Canadians Excel in Raiding and Trench Warfare
Official Statement From War Records Office Praises the men
Sneak on Huns
And Then With Bombs or Bayonets They Make Short Work of Enemy
The Montreal Daily Mail, 7 February 1917
(Canadian Press Despatch)
London, Feb. 6—The following communique was issued by the Canadian War Office Records to-day.
The Canadians have not been slow to take advantage of the hard weather which has made the ground, hitherto waterlogged, comparatively easy to move over. The German trenches have been entered on no less than four occasions by parties of various sizes. A number of prisoners have been taken and severe casualties inflicted on the enemy.
One daring little enterprise was carried out on a bright, starlit night. The raiders, dressed in white canvas to render themselves invisible as possible against the snow, crossed to within 10 yards of an enemy post without being detected. When the German sentry eventually did detect his assailants it was too late. The post, a particularly strong one, was rushed and the defenders quickly taken care of.
Take Many Prisoners
Another operation on a rather larger scale was carried out one morning by an Edmonton battalion. Two parties, each under an officer, stormed the enemy's trenches under cover of a bombardment. Many prisoners were taken and all dug-outs in the neighborhood were destroyed before the raiders returned. The excellent operation was carried out with a loss of two men slightly wounded.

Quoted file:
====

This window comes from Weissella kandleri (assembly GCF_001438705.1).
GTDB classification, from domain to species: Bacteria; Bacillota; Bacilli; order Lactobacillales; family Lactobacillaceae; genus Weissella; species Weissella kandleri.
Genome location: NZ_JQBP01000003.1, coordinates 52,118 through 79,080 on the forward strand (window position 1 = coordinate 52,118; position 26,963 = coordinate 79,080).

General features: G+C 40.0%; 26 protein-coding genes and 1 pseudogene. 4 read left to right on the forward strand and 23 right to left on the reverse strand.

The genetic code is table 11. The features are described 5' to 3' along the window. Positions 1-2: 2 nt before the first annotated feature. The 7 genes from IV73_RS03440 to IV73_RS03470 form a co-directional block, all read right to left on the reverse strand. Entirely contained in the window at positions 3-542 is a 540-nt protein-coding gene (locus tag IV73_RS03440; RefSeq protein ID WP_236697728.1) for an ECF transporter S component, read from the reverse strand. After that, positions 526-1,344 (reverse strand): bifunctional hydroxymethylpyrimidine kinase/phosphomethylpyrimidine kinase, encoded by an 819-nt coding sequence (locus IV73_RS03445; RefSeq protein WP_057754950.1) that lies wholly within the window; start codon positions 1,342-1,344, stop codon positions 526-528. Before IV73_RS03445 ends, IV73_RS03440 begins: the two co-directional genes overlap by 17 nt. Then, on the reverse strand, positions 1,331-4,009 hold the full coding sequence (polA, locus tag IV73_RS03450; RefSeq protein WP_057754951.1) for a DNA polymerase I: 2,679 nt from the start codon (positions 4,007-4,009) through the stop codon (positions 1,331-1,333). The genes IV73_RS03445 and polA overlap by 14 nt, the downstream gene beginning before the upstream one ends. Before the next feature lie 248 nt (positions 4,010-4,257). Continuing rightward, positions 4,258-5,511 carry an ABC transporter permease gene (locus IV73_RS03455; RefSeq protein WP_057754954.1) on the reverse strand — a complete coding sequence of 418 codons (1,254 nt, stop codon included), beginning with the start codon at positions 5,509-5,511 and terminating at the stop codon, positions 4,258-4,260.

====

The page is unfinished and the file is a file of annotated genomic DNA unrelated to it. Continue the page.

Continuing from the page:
By no means the least satisfactory feature of these raids which have been carried out so frequently is the remarkably few losses which our troops have suffered in their execution and of the many useful purposes they serve. The two most important are the wearing down of the enemy's morale by keeping him in a constant state of nervous expectation and the experience our men gain in what is known as "going over the parapet,' or in other words getting accustomed to the element of uncertainty which most men feel in crossing "No Man's Land' to the attack for the first time.
Have Established a Record
Canadian raiding exploits are well-known and in capturing 200 prisoners during the last three months of purely defensive warfare our troops have made ready for themselves a record of which they may justly be proud.
No other events of interest have occurred during the past week. Hard frost has prevailed and while this makes life in the trenches more rigorous the temporary absence of mud is a source of satisfaction.